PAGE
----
Editor’s Note: Nina Miller graduated from Turner Ashby High School in 2011 and took the year off to serve as Virginia Future Farmers of America vice president. This fall, she will attend Virginia Tech and double-major in agricultural sciences and psychology.
In January, I went to China as a part of the International Leadership Seminar for State Officers with the National FFA organization. The trip gives FFA officers the opportunity to explore international agriculture.
Before we left, I was advised to expect a huge culture shock because China was extremely different from the United States.
However, the more time we spent in China, the more I began to see the similarities instead of the differences—even though we did spend all of our time in and around three of the country’s largest cities: Beijing, Xian and Shanghai.
While in Beijing, we visited the Tiananmen Square, Forbidden City, Temple of Heaven, a cattle farm, Xinfadi wholesale market, the Bunge soybean processing plant, the U.S. Embassy and the Great Wall of China.
Tiananmen Square is the largest city square in China and is best known for the civil dispute in 1989. The Forbidden City was the home of emperors, their families and top officials. Today, one-third of the “city” is open to tourists. At the Temple of Heaven, emperors prayed to the gods for a bountiful harvest. Now it is more of a park where people play games and sing and dance.
The cattle farm we visited was similar to an American feed lot. The biggest differences were the cattle were tied up with a halter when they ate, they were not fed growth hormones, and workers constantly shoveled the manure instead of letting it collect.
The wholesale meat and produce market, covering 38 acres, was a shock to us all. The produce side was very similar to that of the United States, but the meat side was eye-opening. There are no universal health codes or restrictions in China regarding proper storage and preservation of meat and a lot of the practices we saw would not pass the U.S . codes.
Bunge processes 4,800 metric tons of soybeans every day and is a major importer of U.S. soybeans.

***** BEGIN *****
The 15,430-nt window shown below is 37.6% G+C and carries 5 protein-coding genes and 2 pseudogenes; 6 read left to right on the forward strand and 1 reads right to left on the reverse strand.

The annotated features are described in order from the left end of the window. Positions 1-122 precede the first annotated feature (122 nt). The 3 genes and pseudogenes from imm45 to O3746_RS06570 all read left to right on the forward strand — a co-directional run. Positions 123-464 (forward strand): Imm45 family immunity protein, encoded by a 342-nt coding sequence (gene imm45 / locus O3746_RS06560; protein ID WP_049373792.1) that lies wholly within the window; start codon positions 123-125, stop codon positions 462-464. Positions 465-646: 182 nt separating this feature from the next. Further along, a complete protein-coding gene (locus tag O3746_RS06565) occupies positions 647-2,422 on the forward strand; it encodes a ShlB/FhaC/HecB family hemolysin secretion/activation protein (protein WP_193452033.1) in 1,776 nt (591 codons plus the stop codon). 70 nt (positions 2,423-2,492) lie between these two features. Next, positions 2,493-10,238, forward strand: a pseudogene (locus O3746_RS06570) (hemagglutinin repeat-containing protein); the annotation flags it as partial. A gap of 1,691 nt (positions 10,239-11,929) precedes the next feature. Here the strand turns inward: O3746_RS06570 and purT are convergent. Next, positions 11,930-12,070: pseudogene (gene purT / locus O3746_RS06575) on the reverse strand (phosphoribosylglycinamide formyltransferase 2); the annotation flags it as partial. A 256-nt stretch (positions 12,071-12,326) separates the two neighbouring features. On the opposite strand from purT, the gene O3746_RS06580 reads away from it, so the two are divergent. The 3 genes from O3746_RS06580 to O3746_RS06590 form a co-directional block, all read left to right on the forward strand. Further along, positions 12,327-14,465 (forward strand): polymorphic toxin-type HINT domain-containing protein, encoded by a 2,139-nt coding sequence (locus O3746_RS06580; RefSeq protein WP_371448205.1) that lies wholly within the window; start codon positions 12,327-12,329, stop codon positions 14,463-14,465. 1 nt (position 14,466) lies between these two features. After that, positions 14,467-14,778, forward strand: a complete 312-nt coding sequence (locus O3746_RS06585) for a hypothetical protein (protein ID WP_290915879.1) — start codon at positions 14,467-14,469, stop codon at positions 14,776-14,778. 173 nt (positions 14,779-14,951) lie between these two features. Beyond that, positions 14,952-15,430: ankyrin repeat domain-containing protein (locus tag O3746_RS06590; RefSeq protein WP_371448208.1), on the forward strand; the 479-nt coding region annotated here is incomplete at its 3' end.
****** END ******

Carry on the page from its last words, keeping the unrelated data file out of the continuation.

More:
At the embassy, we talked with the agricultural attaché about China’s culture, how that affects agriculture and policy issues between the U.S. and China. One idea we were asked to share back home was that we will need to work with China in order to feed the world in the future.
In Xian, the former capital, we saw the terracotta warriors, Big Wild Goose Pagoda, North West Agricultural and Forestry University and a cooperative dairy farm.
The life-sized terracotta warriors, made of a clay-like substance, were created by Emperor Qin Shi Huang to protect him in the afterlife. They were buried with the emperor upon his death and discovered in 1974 when farmers were drilling for a well. So far, more than 8,000 figurines have been discovered and there are believed to be more.
The Big Wild Goose Pagoda was very pretty and serene. There was a lot of gold work and we were able to see a few monks and learn about their religious practices.
The North West Agricultural and Forestry University was one of my favorite stops on the trip. There we met students our age and
I really saw that people in the world are no different from country to country—we only have to get past our language and cultural barriers.
The cooperative dairy farm was very different from the U.S. The cows weren’t taken care of as well and the corrals were very messy. The milking parlor, however, was very clean and looked identical to those here.
In Shanghai, we visited the Yu Garden. The Yu Garden was built by a prominent citizen between 1559 and 1577 to show respect for his parents. Now it is owned by the government and is a public park.
I am so thankful for this trip. I can better understand and accept different backgrounds and I met some awesome people from the United States and China.